What you need to know about investing in residential real estate post-COVID
The COVID-19 pandemic impacted our economy in drastic ways. As we all work through the re-opening phases, understandably things may look slightly different than they did pre-COVID. The real estate investment market is no exception. At Lima One Capital, we’re working through these changes alongside our customers and business partners as we all learn to adapt and thrive in the post-COVID environment.
In this post, we provide an overview of investors should expect to see, based on what we’ve observed and heard from customers as of June 2020. Of course, many of these things are regularly changing, and so we encourage you to research details and contact us for the latest information.
Tighter Loan Programs
The new normal for real estate investors (at least in the short term), is an overall tightening to most loan programs, with generally higher rates and lower leverage. Investors should expect to have more skin in the game than in years past, whether they plan to flip or hold. While mortgage rates for owner-occupant loans remain incredibly low, rates for investment properties are higher due to many new uncertainties that are still being flushed out. Such items include unemployment benefit uncertainty for many tenants, government intervention on evictions and rent payments, and resale values down the road. These uncertainties give lenders and the capital markets pause, resulting in an overall tightening of many loan programs until the fog lifts and we regain clarity to what the future holds.
Strong Home Values, Tight Inventory
In most markets, home values have held strong thus far through the vast unemployment and furloughs created by the pandemic. Part of the reason is that supply remains far lower than demand, keeping prices stable. Inventory is extremely tight, and an imbalance of supply and demand remains as many homeowners choose to delay listing homes, while home buyers are eagerly looking to take advantage of historically low interest rates. When it comes to investment properties, the supply of good investable properties remains tight as well, with many states shuttering courthouse auctions and wholesalers not finding the opportunities they once had.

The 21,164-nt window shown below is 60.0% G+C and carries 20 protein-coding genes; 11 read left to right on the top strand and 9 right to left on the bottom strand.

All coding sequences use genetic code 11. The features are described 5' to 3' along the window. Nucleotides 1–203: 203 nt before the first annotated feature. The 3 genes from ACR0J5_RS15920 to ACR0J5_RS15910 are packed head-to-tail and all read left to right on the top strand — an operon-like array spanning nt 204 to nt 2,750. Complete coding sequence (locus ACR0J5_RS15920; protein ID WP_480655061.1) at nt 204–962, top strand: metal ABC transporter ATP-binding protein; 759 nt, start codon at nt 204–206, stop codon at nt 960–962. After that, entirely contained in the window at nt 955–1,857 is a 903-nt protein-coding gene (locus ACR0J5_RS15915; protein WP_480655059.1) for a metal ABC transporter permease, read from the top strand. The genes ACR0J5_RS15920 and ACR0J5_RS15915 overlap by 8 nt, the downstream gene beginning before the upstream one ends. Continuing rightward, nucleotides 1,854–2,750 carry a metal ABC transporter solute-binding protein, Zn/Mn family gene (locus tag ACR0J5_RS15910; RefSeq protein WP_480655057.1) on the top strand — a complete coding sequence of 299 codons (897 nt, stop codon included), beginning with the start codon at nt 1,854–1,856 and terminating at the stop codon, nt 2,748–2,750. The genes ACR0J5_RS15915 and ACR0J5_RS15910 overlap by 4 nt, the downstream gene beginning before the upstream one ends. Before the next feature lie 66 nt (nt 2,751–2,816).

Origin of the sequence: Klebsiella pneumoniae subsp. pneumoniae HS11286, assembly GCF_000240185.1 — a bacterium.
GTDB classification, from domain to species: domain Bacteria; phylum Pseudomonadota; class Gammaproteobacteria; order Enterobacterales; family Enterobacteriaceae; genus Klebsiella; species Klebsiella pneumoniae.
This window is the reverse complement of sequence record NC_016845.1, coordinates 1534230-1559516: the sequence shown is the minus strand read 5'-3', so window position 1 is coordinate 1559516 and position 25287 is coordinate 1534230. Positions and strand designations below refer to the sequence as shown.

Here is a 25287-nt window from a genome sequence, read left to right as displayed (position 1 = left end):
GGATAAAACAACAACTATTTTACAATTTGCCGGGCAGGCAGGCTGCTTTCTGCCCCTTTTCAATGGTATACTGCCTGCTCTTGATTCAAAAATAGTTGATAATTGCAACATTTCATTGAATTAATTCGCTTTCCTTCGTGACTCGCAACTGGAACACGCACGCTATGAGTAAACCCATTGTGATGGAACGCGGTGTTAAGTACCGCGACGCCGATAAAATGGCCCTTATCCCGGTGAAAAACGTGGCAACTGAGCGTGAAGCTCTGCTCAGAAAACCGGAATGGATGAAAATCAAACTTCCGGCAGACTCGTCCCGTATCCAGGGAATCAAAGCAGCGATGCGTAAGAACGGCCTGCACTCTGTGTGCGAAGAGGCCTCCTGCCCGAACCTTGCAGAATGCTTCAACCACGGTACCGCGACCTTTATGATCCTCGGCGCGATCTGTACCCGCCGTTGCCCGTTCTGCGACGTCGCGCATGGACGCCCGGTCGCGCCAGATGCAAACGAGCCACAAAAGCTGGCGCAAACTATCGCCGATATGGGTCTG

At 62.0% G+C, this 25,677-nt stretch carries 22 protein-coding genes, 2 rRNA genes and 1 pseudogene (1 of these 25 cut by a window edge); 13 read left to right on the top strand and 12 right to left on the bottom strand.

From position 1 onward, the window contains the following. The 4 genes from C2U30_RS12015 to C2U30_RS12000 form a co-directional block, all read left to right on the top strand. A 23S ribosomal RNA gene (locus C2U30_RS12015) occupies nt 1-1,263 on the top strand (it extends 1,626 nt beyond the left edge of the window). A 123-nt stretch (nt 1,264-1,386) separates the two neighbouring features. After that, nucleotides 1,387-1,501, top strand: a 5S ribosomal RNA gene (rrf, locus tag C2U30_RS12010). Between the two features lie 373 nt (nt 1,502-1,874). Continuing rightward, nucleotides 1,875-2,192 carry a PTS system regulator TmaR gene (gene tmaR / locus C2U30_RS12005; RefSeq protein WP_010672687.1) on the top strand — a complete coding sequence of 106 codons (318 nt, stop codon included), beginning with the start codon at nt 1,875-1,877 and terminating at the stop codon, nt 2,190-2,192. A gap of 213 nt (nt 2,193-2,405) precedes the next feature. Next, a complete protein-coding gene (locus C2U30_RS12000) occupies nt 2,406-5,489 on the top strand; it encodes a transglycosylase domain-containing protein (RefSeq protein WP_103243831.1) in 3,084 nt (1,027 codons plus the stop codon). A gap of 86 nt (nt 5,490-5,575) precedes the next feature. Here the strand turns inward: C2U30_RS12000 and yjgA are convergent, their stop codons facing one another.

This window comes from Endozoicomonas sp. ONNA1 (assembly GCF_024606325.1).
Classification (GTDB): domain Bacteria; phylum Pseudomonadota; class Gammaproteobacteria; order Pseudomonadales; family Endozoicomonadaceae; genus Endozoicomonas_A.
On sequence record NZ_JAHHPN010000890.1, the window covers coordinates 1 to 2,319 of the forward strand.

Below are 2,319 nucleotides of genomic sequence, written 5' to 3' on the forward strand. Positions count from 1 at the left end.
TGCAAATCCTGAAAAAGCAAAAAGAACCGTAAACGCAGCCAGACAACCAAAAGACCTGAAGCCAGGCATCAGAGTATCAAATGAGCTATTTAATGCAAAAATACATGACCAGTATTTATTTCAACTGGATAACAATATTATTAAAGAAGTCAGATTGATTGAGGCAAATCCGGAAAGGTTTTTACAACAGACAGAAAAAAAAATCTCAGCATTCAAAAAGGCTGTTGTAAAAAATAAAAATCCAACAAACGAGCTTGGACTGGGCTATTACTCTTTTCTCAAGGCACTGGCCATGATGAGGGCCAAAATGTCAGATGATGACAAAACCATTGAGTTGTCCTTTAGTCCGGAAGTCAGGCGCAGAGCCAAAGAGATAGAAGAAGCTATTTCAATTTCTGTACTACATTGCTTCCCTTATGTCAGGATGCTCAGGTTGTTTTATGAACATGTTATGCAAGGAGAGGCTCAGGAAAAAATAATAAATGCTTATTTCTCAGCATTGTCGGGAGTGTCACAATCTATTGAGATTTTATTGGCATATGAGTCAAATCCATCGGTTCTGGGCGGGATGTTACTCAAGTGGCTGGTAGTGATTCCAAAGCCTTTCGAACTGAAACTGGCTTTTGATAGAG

Questions about Rent
A lot of unknowns remain about how the massive job losses during the pandemic will impact rent and occupancy rates over the long term. Many tenants have missed payments, with regulations assuring them that they can avoid evictions for a short time. As these regulations expire and government intervention subsides, it’s likely we’ll see significant spikes in evictions and buying opportunities with potential foreclosure increases.
Changes in Renter Preferences
Home builder confidence bottomed out in April but has rebounded dramatically in May and June, resulting in new permits and housing starts rebounding quickly as well. As working from home becomes part of the new normal for many people, a renewed demand for more spacious single-family housing in the suburbs is emerging, both for rent and purchase. There will always be a need for urban core housing, but this trend of working from home for many job functions seems like it could be here to stay. We’ve heard from many property managers and builders that they are overrun with demand for larger single-family housing, from clients moving out of apartments and condos.
Additional Transaction Time
The number of real estate transactions slowed significantly during the pandemic, as health concerns and office closures made appraisals, inspections, and deed recording impossible. With offices re-opening, those gears are moving again, but pent-up demand is causing delays in many markets. Negotiating extra time in a contract is wise at the moment, to ensure you factor in these possible delays.
Volatility with Short-Term Rentals
While long-term single-family rentals occupancy rates remain stable, investors who own short-term rentals (think AirBNB or VRBO) saw their occupancies crater during the pandemic. Expect those occupancy rates to remain volatile in many markets as trends in tourism and travel continue to level set. This volatility could cause some motivated exits, creating opportunities for investors who can weather the storm.
All these changes combine to highlight the fact that real estate investing has changed for the moment. But the one thing that remains evident is that good investors don’t stop just because the rules of the game changed. They learn the new rules, shift their strategy to adapt, and play the new game! We continue to have daily conversations with great investors across the country, to help them understand the new loan program options and learn how they intend to change their strategy as a result. Opportunities abound for those willing to adapt and grind in the new normal!